The Red Sun

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The Crimson King: VII

Another rabbit. Isaac was sick and tired of rabbits. The Evergreen Wilds was full of them. The wilderness was also filled with deer, moose, grouse—but unfortunately for Isaac, he had never been much of a hunter. His archery was good enough, as was his aim, but the waiting! Oh, how he hated the waiting. Especially when he was hungry and cold. The hunger, he could master, but the cold—it seeped into his cloak, numbed his fingers, and bore its way into his bones.

The White Wakening came earlier than he’d anticipated, and still, there had been no sign of the boy. Isaac was losing hope. The Evergreen Wilds was almost forty leagues wide and nearly twice as long; to find a person who would not wish to be found in such a vast wilderness was next to impossible, but Isaac had combed through the woods best he could. It was a noble boy, after all, and such a person would never dare venture into the deepest depths where bears, wolves, and Mountain Folk resided.

When the weather turned cold, Isaac even expected to stumble upon a body, frozen to the core. But there had been no such turn of events. The forest had remained just as vast and wild as when he’d first entered it, months ago.

When he had first descended into the darkness of the Evergreen Wilds, he had been very naive. He had gazed upon the wilds many times in his life but never before had he ventured into it. How different could it be to any other forest, he thought, but he quickly realised that the Evergreen Wilds was a place unlike any other.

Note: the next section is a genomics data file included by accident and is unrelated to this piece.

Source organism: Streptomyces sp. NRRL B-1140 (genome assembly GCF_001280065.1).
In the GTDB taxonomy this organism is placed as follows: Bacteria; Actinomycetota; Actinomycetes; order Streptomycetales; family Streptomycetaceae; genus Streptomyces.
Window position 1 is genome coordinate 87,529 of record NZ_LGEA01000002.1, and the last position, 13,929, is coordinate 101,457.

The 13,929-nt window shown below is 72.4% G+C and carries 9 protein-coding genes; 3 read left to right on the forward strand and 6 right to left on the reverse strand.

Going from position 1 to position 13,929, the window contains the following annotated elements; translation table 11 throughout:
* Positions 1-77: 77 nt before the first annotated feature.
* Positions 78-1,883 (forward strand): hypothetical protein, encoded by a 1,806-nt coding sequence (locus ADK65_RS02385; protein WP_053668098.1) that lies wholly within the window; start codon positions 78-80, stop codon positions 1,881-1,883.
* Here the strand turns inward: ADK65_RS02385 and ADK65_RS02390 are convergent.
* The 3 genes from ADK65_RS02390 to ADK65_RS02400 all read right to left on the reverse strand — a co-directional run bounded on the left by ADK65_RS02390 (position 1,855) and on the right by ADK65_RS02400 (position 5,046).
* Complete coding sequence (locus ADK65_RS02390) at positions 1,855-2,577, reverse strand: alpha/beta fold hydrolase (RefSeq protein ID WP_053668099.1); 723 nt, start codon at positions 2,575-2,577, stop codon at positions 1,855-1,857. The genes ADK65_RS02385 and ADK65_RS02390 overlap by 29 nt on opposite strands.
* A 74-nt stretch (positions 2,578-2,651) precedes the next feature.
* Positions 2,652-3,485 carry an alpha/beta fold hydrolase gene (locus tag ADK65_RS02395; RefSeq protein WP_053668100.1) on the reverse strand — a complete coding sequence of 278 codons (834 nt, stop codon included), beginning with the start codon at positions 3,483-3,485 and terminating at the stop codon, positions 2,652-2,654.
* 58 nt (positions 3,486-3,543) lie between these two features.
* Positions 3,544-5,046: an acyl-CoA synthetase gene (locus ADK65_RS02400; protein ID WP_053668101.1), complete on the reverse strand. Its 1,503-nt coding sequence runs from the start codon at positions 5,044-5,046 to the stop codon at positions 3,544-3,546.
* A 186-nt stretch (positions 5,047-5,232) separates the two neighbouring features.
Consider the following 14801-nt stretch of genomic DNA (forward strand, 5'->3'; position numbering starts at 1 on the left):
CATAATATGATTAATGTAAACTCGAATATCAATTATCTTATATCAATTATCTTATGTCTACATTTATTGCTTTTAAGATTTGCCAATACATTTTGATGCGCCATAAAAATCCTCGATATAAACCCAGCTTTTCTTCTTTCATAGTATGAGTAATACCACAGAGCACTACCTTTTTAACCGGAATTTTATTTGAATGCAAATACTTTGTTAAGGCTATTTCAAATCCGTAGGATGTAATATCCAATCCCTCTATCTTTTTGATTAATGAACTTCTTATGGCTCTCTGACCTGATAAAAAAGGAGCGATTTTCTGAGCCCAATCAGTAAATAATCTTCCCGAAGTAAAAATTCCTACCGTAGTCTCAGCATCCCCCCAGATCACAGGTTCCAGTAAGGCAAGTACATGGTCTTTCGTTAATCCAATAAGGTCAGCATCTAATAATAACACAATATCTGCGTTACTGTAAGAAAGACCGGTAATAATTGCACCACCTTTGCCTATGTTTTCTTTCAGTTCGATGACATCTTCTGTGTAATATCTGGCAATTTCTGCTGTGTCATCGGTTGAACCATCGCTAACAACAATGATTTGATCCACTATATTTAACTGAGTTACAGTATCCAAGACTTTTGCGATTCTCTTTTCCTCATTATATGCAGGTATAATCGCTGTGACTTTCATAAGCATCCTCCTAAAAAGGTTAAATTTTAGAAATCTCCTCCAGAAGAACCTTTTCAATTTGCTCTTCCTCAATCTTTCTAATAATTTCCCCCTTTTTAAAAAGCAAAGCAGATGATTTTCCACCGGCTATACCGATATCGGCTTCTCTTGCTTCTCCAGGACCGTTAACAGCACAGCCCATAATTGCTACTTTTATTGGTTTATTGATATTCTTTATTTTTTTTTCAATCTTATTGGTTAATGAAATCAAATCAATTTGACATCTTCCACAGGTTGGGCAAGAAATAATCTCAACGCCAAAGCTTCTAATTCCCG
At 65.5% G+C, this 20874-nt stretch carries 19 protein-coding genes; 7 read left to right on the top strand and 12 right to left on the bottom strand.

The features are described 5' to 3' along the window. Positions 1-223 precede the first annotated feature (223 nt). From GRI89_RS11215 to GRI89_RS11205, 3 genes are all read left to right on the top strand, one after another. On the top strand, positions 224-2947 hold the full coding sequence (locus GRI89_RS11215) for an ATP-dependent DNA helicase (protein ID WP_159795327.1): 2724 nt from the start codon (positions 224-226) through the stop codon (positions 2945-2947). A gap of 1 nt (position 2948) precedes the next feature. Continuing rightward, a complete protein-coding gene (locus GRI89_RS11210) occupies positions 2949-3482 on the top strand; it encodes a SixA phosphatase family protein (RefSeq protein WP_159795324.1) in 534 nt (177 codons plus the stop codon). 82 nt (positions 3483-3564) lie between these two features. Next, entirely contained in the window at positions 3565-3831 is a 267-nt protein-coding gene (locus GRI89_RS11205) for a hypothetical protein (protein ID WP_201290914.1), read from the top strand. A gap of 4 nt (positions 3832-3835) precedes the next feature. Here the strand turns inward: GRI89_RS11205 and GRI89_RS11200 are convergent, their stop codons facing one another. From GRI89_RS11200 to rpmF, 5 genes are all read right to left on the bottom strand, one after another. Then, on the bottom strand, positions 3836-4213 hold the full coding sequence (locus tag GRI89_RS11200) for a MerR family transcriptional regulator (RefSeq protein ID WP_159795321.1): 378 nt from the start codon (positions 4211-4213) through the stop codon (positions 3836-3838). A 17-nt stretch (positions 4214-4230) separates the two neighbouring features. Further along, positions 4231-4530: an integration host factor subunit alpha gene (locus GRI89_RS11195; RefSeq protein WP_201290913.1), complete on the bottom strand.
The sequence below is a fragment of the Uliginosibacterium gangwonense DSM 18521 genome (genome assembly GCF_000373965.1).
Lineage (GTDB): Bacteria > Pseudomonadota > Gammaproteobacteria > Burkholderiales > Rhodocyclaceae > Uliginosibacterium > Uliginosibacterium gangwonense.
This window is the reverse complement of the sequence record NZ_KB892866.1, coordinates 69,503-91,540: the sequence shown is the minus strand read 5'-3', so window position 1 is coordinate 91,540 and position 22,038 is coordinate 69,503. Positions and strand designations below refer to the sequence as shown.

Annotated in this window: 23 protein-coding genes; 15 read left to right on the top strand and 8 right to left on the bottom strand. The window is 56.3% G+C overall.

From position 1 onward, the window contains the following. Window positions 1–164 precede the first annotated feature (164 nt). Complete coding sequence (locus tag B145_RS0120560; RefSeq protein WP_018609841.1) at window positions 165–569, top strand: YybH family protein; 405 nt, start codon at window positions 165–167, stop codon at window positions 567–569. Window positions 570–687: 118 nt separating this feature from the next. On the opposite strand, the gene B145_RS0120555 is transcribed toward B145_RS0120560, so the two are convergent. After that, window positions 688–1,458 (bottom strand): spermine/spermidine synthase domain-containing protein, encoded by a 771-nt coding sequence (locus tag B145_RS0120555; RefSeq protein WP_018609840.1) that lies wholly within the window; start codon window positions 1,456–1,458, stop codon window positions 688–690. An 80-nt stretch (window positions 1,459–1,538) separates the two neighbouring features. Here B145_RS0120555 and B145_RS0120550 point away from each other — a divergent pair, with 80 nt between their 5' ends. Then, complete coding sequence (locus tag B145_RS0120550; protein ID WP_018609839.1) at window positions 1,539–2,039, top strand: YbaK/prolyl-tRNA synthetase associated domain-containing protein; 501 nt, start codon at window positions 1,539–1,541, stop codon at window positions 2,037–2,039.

This was an old place, untouched by Kings and Dukes. The Architects claimed it to be a place of evil, where lost souls wandered, those who were expelled from the Void; those of the Old Faith said that the Evergreen Wilds was the home of the Wild Gods.

Isaac never believed in ghost stories and superstition, but this ocean of pine and moss could frighten anyone. At night, when the moon tossed its pale light over the trees, and mist settled upon the moss and the roots, it was easy to imagine something moving in the milky fog. Even more haunting was the silence.

During the day, the forest was quite a pleasant place with song and life—at night, however, it was silent as the grave where only the gusts of wind chiming in the trees were heard. Sometimes, the bloodcurdling howls of wolves echoed from the mountains, and sometimes, the whining wind could sound like whispers in the dark.

Isaac did not like this place at all. He didn’t believe in ghosts as the remaining soul of a deceased, but he did believe in ghosts as memories, guilt, and pain. In a place like this, on nights when the winds whispered in the trees and when the mist hovered like a veil over the ground, Isaac’s ghosts came back to haunt him. Alone with nothing but his mind as company, he would eventually go mad.